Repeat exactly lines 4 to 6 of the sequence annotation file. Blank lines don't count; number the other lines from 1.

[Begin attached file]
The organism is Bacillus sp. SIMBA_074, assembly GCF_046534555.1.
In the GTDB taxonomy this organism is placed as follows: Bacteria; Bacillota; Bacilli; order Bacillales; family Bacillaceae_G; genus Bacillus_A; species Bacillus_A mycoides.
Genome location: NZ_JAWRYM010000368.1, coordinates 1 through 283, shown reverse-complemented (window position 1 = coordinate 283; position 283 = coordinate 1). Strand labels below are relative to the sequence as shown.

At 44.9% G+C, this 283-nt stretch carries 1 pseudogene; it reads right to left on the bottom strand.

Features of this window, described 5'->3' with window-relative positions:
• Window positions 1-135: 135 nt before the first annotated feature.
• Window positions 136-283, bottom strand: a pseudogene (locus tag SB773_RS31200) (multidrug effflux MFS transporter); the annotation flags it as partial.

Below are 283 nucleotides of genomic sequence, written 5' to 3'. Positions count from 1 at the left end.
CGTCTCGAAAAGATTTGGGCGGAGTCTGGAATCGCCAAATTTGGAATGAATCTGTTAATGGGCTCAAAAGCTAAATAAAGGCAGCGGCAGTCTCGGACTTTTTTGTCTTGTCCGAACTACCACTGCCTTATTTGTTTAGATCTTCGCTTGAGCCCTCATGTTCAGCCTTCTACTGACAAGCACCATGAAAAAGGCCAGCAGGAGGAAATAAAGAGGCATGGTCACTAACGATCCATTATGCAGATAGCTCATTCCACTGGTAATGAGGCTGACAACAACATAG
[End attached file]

At 44.9% G+C, this 283-nt stretch carries 1 pseudogene; it reads right to left on the bottom strand.

Features of this window, described 5'->3' with window-relative positions:
• Window positions 1-135: 135 nt before the first annotated feature.